This is the Saint Louis Science Center’s NIGHT SKY UPDATE for the week of Friday, May 28, 2021.
Information updated weekly or as needed.
Times given as local St. Louis time, which is Central Daylight Time (CDT). For definitions of terminology used in the night sky update, click the highlighted text. If relying on times posted in Universal Time (UT), St. Louis is -5 hours when CDT.
Public Telescope Viewings
With the changing recommendations from the CDC regarding COVID-19, conversations regarding the return of star parties at the Saint Louis Science Center have begun. We are close to bringing back our public telescope viewings, but a few details still need to be worked out. We will post future updates as we learn more about when we can bring back telescope viewings.
Observing Highlight of the Week
Moon, Saturn and Jupiter Conjunctions
Credit: Stellarium, EG
For early birds this week, the Moon will visit the planets Saturn and Jupiter in southeast before sunrise. Each month the Moon passes by each planet as the Moon completes its orbit about the Earth. Like the Moon, planets are always in a zodiac constellation. Saturn can be found in Capricornus and Jupiter is found in Aquarius.
On May 30, 2021, there will be a conjunction of the Moon and Saturn. At their closet approach to each other, the Moon and Saturn will be about 4° apart. This happens before the Moon and Saturn rise but they will still make a nice pair of targets for binocular observers to see in one field of view as they rise after midnight becoming visible in the early morning hours of May 31.
On June 1, 2021, the Moon and Jupiter will reach conjunction being separated by roughly 4°. The conjunction occurs at 4:00 a.m. and can be viewed by looking to the southeast. The Moon will pass south of Jupiter and will be a 21-day old moon which is a waning gibbous phase. If you have binoculars, try to catch a view of our Moon and the Galilean moons orbiting Jupiter.
The Sun and Moon
The Moon as seen from the International Space Station, on July 31, 2011.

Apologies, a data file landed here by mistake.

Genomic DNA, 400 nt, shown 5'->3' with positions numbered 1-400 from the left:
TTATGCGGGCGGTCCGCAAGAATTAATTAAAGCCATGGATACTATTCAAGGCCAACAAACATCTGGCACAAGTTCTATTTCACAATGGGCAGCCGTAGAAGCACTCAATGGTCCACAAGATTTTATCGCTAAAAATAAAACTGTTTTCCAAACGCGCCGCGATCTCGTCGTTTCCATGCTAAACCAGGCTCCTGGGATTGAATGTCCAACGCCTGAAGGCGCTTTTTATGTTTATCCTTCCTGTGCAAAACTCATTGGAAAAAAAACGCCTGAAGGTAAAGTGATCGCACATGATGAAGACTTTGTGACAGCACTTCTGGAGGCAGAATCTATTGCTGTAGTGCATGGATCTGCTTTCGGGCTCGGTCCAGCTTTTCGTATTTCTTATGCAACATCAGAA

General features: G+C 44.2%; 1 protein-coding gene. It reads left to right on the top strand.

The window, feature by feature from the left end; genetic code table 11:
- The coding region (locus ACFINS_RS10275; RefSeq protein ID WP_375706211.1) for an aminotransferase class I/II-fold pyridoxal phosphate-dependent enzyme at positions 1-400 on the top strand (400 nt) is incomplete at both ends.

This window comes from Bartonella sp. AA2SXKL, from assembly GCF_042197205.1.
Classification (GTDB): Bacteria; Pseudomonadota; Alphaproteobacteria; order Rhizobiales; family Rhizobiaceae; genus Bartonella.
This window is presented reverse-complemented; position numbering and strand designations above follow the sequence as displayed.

Sunrise is at 5:40 a.m. on Friday, May 28 and sunset is at 8:17 p.m. providing us with about 14.5 hours of daylight. Even after sunset, the light from the Sun will dimly illuminate our sky for about 2 hours. This period is called twilight, which ends around 10:10 p.m. this week. For those with a sundial, local noon occurs around 12:59 p.m. this week.
|2021-05-28||5:40 a.m.||8:17 p.m.|
|2021-05-29||5:40 a.m.||8:18 p.m.|
|2021-05-30||5:39 a.m.||8:19 p.m.|
|2021-05-31||5:39 a.m.||8:19 p.m.|
|2021-06-01||5:38 a.m.||8:20 p.m.|
|2021-06-02||5:38 a.m.||8:21 p.m.|
|2021-06-03||5:38 a.m.||8:21 p.m.|
|2021-06-04||5:37 a.m.||8:22 p.m.|
|2021-06-05||5:37 a.m.||8:23 p.m.|
Moonrise for Friday, May 28 occurs at 11:14 p.m. and moonset will occur at 8:38 a.m. on the following morning. On Friday, May 28 the Moon will exhibit a waning gibbous phase with 92% of the lunar disk illuminated. Last quarter moon occurs on June 2 at 2:24 a.m.
International Space Station (ISS) Observing
Visible passes of ISS from St. Louis for the week of May 28 occur during evening hours. The best passes this week occur on the evenings of May 30 and June 3. Use the table below for information about these and other visible passes this week.
Catch ISS from St. Louis starting Friday, May 28
Magnitude (Mag): The Measure of brightness for a celestial object. The lower the value is, the brighter the object will be.
Altitude (Alt): The angle of a celestial object measured upwards from the observer’s horizon.
Azimuth (Az): The direction of a celestial object, measured clockwise from an observer’s location with north being 0°, east being 90°, south being 180° and west being 270°.
For information about ISS flyovers and other visible satellites, visit www.heavens-above.com
Detailed information regarding all unmanned exploration of our universe, missions past, present, and planned, can be found at Jet Propulsion Laboratories:
The Visible Planets
Looking West, at 8:45 pm, May 28, 2021
Credit: Stellarium, EG,
Looking Southeast, at 3:00 am, May 29, 2021
Credit: Stellarium, EG
This week, five naked eye planets are visible. Mercury and Venus can be found in the west northwest just after sunset. Mars is found in the west after sunset. Jupiter and Saturn can be found in the southeast before sunrise.
Mercury is past greatest elongation for the current evening apparition. Mercury is now head back towards the Sun as it heads towards inferior conjunction on June 10, 2021. Unfortunately, this means we will see less and less of Mercury each day. You can still look for Mercury about 30 minutes after sunset but each day the planet will be harder to find. By the end of May, Mercury will be too low to easily see.
Venus is well into another evening apparition. By 8:45 p.m., Venus will be about 8° above the west-northwest horizon. As 2021 continues, we will see Venus climb higher in the western sky after sunset until October 29 when it reaches maximum eastern elongation. After this date Venus will start to head back towards the Sun as it approaches inferior conjunction on January 8, 2022.
Currently Mars appears as a 1.7-magnitude object that will be visible high in the west about 40 minutes after sunset. Mars sets by 11:22 p.m.
Jupiter is visible in the southeast before sunrise. Jupiter rises at 1:29 a.m. and will be easy to see in the southeast by 2:30 a.m.
Saturn has returned to our morning sky. Saturn rises at 12:39 a.m. and will be easy to spot by 1:30 a.m. looking southeast.
Night Sky Update: May 28-June 5, 2021